Your buoyancy should be superb after this course. You should have a solid anti-silting fin kick down cold. The helicopter turn and back kick should be well on their way to being mastered. You should learn to run a reel like the best of the cave explorers in Florida (I know this is a huge point of debate). SMB Deployments should be cake and you should leave the course with a great appreciation of the dangers present in wreck diving and some solid local diving knowledge.
If you take your entire Wreck diver and/or Deep diver course in Dutch Springs, you are getting cheated. Sadly, I see and hear about this happening all too often.
At this point you should just dive as much as possible. Maybe even the rescue diver course would be great at this time. At a certain point you might find yourself not getting the length of dives you want or maybe there is a wreck that is just out of the 130ft range that you absolutely want to visit. You will probably start considering taking technical diving courses.
Before taking an intro to tech or Advanced Nitrox/Deco-Procedures course or PADI Tec 40 – 50, Decide now what dive configuration do you want to do it in? Are you happy in back mount? Have you heard or seen sidemount being used on the boats and now you are really curious?
If Sidemount Diving has piqued your interest and you have weighed all the pros and cons and have decided that Sidemount is the best choice for you, learn to do it as early as possible in your diving career and well before taking or finishing your Tech training. Tech training has a lot to do with building and learning muscle memory and it’s better to develop it on the configuration you actually plan on using in your diving. What’s the point of spending tons of money on back mount gear just to take your Tec training to abandon it once you are done to learn sidemount?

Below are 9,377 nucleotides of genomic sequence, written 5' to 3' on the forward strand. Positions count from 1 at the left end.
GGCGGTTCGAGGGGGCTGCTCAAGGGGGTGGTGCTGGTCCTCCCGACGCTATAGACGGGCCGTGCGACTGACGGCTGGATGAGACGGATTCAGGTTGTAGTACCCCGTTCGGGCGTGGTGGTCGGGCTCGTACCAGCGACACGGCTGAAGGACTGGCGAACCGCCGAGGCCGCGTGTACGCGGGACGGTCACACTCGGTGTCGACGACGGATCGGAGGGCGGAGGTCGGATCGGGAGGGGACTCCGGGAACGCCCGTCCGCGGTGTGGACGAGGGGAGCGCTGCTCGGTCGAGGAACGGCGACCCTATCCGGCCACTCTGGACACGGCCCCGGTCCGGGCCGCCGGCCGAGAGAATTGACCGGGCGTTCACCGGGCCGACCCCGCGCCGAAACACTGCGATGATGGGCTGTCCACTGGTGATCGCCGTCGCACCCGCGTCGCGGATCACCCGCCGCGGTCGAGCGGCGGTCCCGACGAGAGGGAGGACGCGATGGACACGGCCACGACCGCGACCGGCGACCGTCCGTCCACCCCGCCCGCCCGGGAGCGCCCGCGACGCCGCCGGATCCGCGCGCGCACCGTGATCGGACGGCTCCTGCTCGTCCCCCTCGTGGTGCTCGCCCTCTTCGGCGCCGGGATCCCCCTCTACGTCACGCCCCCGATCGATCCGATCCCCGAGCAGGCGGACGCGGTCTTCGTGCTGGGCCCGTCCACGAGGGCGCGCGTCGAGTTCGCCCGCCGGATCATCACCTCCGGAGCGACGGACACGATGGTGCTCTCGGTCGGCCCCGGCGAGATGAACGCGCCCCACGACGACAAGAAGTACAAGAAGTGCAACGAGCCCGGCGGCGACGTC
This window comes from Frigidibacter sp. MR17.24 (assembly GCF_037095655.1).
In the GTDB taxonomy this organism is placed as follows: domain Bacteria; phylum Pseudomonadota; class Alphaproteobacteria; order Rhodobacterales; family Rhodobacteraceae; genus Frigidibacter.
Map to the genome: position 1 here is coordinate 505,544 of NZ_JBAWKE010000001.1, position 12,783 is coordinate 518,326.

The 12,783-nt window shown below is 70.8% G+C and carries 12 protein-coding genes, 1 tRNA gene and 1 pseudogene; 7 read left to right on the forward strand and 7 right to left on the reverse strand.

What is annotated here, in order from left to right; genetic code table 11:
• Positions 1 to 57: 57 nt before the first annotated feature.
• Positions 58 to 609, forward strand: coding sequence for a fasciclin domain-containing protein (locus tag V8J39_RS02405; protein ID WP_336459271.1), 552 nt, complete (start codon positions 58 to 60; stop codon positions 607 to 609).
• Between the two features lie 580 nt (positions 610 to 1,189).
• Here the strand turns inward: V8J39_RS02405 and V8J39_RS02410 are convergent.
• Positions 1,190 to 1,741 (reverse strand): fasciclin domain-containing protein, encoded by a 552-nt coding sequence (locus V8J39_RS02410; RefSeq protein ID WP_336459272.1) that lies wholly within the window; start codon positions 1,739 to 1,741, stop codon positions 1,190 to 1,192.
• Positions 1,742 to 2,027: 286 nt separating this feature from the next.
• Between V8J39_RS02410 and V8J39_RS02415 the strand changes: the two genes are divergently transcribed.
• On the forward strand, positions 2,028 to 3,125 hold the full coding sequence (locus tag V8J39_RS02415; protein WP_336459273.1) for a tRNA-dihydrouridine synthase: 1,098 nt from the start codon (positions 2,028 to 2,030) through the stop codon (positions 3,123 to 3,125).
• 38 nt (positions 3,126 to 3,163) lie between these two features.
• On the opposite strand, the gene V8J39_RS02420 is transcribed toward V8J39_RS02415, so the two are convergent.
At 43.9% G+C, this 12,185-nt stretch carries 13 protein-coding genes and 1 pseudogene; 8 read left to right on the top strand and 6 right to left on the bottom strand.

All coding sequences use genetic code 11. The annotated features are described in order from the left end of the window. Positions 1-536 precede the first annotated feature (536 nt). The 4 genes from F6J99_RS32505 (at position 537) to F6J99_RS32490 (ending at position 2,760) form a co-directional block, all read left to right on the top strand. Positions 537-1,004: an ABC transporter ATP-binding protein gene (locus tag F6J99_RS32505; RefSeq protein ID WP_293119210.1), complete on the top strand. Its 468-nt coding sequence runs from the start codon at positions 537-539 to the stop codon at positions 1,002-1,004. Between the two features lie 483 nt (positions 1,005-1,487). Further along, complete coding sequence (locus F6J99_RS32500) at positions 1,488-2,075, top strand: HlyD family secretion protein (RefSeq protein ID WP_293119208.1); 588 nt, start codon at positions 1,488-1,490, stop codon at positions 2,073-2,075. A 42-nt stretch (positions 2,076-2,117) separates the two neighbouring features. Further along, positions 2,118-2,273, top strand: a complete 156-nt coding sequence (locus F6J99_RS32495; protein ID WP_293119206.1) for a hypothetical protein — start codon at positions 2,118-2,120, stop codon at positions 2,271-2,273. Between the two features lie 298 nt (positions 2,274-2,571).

Like with all training and things in life, you pay for what you get in Sidemount training. If you want to learn to sidemount dive off of the northeast wreck boats, don’t take your sidemount training in the tropics. There is a difference between learning and diving sidemount between Florida, Mexico, Europe and the Northeast. There are some amazing instructors in each of those regions, and I have personally taken courses with a few of them on my own sidemount cave diving, but they lack local knowledge and techniques that have been worked out by much trial and error here in our local waters by the very few Northeast sidemount divers.